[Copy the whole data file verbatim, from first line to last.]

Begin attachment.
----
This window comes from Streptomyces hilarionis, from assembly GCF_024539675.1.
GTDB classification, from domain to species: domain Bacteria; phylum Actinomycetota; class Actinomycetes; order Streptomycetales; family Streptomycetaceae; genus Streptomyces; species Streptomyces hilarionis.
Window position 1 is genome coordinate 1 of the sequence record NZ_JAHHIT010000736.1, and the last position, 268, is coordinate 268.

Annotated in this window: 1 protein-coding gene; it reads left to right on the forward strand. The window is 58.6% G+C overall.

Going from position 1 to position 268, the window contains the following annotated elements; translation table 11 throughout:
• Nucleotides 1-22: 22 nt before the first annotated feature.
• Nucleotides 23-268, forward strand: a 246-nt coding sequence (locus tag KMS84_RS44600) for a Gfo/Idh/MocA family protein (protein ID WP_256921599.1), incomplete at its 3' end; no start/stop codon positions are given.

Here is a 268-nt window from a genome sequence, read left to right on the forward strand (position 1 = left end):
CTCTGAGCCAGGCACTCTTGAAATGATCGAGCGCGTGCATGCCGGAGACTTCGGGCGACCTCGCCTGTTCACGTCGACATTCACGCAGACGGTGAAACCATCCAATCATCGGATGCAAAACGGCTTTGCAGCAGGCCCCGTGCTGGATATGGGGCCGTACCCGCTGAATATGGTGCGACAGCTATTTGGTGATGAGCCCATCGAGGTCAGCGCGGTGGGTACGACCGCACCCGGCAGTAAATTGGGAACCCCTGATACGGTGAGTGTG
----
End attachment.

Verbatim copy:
This window comes from Streptomyces hilarionis, from assembly GCF_024539675.1.
GTDB classification, from domain to species: domain Bacteria; phylum Actinomycetota; class Actinomycetes; order Streptomycetales; family Streptomycetaceae; genus Streptomyces; species Streptomyces hilarionis.
Window position 1 is genome coordinate 1 of the sequence record NZ_JAHHIT010000736.1, and the last position, 268, is coordinate 268.

Annotated in this window: 1 protein-coding gene; it reads left to right on the forward strand. The window is 58.6% G+C overall.

Going from position 1 to position 268, the window contains the following annotated elements; translation table 11 throughout:
• Nucleotides 1-22: 22 nt before the first annotated feature.
• Nucleotides 23-268, forward strand: a 246-nt coding sequence (locus tag KMS84_RS44600) for a Gfo/Idh/MocA family protein (protein ID WP_256921599.1), incomplete at its 3' end; no start/stop codon positions are given.

Here is a 268-nt window from a genome sequence, read left to right on the forward strand (position 1 = left end):
CTCTGAGCCAGGCACTCTTGAAATGATCGAGCGCGTGCATGCCGGAGACTTCGGGCGACCTCGCCTGTTCACGTCGACATTCACGCAGACGGTGAAACCATCCAATCATCGGATGCAAAACGGCTTTGCAGCAGGCCCCGTGCTGGATATGGGGCCGTACCCGCTGAATATGGTGCGACAGCTATTTGGTGATGAGCCCATCGAGGTCAGCGCGGTGGGTACGACCGCACCCGGCAGTAAATTGGGAACCCCTGATACGGTGAGTGTG